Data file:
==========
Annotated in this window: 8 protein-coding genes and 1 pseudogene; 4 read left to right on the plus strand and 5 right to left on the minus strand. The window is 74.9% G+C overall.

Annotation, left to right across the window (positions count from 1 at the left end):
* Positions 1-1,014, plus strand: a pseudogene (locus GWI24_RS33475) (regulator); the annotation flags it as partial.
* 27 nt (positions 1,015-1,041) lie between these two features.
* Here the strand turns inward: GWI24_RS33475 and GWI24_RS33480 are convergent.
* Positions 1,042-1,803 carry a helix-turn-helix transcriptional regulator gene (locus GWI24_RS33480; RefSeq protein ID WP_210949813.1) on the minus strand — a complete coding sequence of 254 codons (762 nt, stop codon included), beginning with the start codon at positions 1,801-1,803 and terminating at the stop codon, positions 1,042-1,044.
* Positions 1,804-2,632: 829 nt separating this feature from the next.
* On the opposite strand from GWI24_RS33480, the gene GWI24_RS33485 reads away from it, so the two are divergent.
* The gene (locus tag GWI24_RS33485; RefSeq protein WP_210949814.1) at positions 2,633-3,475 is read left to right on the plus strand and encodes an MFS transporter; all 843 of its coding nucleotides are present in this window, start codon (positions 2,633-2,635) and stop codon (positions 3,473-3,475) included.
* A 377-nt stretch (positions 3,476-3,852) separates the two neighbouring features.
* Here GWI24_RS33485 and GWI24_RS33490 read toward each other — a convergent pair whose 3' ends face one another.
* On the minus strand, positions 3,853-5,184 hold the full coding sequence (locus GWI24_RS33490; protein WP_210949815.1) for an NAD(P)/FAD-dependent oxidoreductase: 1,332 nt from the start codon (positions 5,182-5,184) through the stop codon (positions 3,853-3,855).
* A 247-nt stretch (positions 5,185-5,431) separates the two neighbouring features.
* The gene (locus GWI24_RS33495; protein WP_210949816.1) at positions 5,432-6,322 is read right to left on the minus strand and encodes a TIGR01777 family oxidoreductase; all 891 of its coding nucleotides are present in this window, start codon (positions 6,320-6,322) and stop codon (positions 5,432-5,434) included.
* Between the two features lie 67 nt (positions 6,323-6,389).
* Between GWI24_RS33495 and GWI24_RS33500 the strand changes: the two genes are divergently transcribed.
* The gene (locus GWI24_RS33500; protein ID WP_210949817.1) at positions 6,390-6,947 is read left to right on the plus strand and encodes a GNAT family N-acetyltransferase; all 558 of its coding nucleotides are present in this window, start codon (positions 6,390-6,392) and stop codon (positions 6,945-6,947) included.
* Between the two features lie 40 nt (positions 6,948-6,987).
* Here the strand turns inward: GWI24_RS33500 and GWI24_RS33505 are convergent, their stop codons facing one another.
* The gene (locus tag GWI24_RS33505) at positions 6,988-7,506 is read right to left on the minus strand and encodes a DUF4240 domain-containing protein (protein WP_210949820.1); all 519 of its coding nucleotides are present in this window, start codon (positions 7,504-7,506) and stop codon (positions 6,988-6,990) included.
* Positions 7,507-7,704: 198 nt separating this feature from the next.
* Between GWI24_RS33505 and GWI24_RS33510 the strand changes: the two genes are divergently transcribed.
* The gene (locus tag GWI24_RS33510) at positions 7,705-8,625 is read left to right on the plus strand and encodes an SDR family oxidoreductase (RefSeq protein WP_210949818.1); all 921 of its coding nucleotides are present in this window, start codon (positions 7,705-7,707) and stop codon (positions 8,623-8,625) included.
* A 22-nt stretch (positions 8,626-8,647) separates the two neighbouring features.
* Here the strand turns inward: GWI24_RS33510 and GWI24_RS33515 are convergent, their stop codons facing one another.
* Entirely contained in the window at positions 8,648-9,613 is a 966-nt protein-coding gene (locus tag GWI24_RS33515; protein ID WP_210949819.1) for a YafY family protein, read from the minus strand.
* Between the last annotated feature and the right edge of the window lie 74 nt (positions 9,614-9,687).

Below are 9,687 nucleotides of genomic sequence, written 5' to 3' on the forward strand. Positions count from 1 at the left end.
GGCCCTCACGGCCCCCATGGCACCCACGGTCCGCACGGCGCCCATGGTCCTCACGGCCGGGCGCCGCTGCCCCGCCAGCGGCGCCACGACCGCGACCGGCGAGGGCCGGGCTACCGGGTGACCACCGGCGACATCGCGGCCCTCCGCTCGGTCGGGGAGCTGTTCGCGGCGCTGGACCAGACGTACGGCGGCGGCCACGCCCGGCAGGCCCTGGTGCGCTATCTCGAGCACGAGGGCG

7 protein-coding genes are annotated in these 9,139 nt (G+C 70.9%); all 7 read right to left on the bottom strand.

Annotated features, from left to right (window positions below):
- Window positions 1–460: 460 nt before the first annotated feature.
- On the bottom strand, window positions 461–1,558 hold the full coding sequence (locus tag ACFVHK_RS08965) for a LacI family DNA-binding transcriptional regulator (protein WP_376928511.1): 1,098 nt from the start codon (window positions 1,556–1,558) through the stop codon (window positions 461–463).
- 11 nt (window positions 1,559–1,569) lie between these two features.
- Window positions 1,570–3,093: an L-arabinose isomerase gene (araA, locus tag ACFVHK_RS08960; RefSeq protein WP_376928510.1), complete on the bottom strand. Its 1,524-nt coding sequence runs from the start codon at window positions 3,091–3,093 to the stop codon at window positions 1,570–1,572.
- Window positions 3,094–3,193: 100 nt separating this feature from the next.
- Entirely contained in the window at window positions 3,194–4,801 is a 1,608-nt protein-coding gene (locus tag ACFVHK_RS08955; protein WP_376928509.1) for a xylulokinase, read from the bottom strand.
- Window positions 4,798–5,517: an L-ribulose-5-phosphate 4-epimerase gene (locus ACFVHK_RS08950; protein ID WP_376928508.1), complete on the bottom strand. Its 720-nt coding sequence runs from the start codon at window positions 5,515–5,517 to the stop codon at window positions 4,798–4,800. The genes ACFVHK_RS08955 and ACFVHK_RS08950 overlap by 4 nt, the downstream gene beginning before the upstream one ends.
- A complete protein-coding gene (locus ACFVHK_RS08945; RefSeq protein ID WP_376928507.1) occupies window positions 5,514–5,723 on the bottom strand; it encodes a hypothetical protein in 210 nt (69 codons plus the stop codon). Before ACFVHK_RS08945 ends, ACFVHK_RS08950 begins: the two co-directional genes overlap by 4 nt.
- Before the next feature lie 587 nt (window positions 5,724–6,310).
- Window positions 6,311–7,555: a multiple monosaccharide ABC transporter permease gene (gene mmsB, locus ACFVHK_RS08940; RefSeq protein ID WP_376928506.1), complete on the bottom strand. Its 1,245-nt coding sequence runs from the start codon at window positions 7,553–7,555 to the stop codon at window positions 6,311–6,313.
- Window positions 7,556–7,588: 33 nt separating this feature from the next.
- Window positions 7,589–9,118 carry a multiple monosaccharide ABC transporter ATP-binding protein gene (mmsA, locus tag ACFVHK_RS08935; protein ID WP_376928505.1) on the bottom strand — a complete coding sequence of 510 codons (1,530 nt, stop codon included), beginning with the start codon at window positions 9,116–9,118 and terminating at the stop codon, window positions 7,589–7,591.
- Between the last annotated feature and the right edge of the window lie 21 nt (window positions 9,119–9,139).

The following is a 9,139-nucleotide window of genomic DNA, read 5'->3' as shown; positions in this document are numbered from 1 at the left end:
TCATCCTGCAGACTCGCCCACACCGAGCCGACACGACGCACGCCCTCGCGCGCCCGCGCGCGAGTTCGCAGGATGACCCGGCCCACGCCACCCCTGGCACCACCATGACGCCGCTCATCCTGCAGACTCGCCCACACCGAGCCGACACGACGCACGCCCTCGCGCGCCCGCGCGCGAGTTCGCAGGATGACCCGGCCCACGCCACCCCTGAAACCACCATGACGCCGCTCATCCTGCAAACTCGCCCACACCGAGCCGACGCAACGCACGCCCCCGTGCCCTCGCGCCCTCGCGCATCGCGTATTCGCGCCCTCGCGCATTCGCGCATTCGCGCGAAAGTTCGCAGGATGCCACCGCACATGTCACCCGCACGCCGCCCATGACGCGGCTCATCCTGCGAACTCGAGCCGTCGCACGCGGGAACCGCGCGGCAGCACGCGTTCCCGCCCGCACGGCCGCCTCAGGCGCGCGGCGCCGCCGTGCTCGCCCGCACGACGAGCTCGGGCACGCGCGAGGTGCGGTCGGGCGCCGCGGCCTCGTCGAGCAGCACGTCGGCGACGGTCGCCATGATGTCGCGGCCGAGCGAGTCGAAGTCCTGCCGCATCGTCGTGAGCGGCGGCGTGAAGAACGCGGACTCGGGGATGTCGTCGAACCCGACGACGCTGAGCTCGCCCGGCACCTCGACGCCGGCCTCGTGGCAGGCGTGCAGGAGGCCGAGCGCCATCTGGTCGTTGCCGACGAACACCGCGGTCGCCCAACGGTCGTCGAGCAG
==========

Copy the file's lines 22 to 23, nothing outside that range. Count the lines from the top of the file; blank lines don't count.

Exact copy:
* Between GWI24_RS33505 and GWI24_RS33510 the strand changes: the two genes are divergently transcribed.
* The gene (locus tag GWI24_RS33510) at positions 7,705-8,625 is read left to right on the plus strand and encodes an SDR family oxidoreductase (RefSeq protein WP_210949818.1); all 921 of its coding nucleotides are present in this window, start codon (positions 7,705-7,707) and stop codon (positions 8,623-8,625) included.